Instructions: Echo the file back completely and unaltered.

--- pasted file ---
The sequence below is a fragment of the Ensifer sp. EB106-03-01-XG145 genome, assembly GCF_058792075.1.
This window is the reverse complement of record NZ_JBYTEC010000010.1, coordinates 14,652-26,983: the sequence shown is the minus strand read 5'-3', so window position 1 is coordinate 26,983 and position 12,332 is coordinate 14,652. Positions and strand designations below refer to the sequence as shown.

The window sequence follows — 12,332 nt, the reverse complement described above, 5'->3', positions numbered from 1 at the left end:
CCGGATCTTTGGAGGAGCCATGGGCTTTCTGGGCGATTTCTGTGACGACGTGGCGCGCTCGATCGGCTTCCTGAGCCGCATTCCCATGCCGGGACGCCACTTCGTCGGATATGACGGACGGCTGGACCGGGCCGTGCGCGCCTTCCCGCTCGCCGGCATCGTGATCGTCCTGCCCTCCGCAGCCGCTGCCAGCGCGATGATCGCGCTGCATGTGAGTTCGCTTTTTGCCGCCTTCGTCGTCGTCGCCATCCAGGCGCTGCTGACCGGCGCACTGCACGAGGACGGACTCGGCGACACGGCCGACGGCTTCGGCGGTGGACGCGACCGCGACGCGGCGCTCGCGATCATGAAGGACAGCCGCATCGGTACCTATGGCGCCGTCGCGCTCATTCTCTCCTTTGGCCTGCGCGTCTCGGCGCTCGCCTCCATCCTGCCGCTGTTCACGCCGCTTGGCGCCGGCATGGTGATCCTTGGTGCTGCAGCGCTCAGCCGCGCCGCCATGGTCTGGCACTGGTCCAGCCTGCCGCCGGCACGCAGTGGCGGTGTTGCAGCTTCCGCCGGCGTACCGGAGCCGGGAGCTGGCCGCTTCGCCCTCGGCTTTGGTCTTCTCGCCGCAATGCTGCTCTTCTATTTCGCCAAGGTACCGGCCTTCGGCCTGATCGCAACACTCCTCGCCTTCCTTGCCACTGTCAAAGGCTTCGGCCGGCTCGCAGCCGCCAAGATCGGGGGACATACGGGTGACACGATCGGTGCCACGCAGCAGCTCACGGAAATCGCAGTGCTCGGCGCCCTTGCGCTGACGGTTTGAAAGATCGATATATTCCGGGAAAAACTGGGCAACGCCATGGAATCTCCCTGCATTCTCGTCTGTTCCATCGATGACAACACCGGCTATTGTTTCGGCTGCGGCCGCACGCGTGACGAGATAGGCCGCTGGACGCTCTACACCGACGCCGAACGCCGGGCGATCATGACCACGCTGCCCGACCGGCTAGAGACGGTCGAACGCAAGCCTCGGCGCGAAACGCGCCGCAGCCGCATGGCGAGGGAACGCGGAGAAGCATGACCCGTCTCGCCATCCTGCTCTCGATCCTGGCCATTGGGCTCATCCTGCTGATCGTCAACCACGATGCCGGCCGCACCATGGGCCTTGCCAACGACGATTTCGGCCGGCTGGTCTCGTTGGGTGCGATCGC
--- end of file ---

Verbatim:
The sequence below is a fragment of the Ensifer sp. EB106-03-01-XG145 genome, assembly GCF_058792075.1.
This window is the reverse complement of record NZ_JBYTEC010000010.1, coordinates 14,652-26,983: the sequence shown is the minus strand read 5'-3', so window position 1 is coordinate 26,983 and position 12,332 is coordinate 14,652. Positions and strand designations below refer to the sequence as shown.

The window sequence follows — 12,332 nt, the reverse complement described above, 5'->3', positions numbered from 1 at the left end:
CCGGATCTTTGGAGGAGCCATGGGCTTTCTGGGCGATTTCTGTGACGACGTGGCGCGCTCGATCGGCTTCCTGAGCCGCATTCCCATGCCGGGACGCCACTTCGTCGGATATGACGGACGGCTGGACCGGGCCGTGCGCGCCTTCCCGCTCGCCGGCATCGTGATCGTCCTGCCCTCCGCAGCCGCTGCCAGCGCGATGATCGCGCTGCATGTGAGTTCGCTTTTTGCCGCCTTCGTCGTCGTCGCCATCCAGGCGCTGCTGACCGGCGCACTGCACGAGGACGGACTCGGCGACACGGCCGACGGCTTCGGCGGTGGACGCGACCGCGACGCGGCGCTCGCGATCATGAAGGACAGCCGCATCGGTACCTATGGCGCCGTCGCGCTCATTCTCTCCTTTGGCCTGCGCGTCTCGGCGCTCGCCTCCATCCTGCCGCTGTTCACGCCGCTTGGCGCCGGCATGGTGATCCTTGGTGCTGCAGCGCTCAGCCGCGCCGCCATGGTCTGGCACTGGTCCAGCCTGCCGCCGGCACGCAGTGGCGGTGTTGCAGCTTCCGCCGGCGTACCGGAGCCGGGAGCTGGCCGCTTCGCCCTCGGCTTTGGTCTTCTCGCCGCAATGCTGCTCTTCTATTTCGCCAAGGTACCGGCCTTCGGCCTGATCGCAACACTCCTCGCCTTCCTTGCCACTGTCAAAGGCTTCGGCCGGCTCGCAGCCGCCAAGATCGGGGGACATACGGGTGACACGATCGGTGCCACGCAGCAGCTCACGGAAATCGCAGTGCTCGGCGCCCTTGCGCTGACGGTTTGAAAGATCGATATATTCCGGGAAAAACTGGGCAACGCCATGGAATCTCCCTGCATTCTCGTCTGTTCCATCGATGACAACACCGGCTATTGTTTCGGCTGCGGCCGCACGCGTGACGAGATAGGCCGCTGGACGCTCTACACCGACGCCGAACGCCGGGCGATCATGACCACGCTGCCCGACCGGCTAGAGACGGTCGAACGCAAGCCTCGGCGCGAAACGCGCCGCAGCCGCATGGCGAGGGAACGCGGAGAAGCATGACCCGTCTCGCCATCCTGCTCTCGATCCTGGCCATTGGGCTCATCCTGCTGATCGTCAACCACGATGCCGGCCGCACCATGGGCCTTGCCAACGACGATTTCGGCCGGCTGGTCTCGTTGGGTGCGATCGC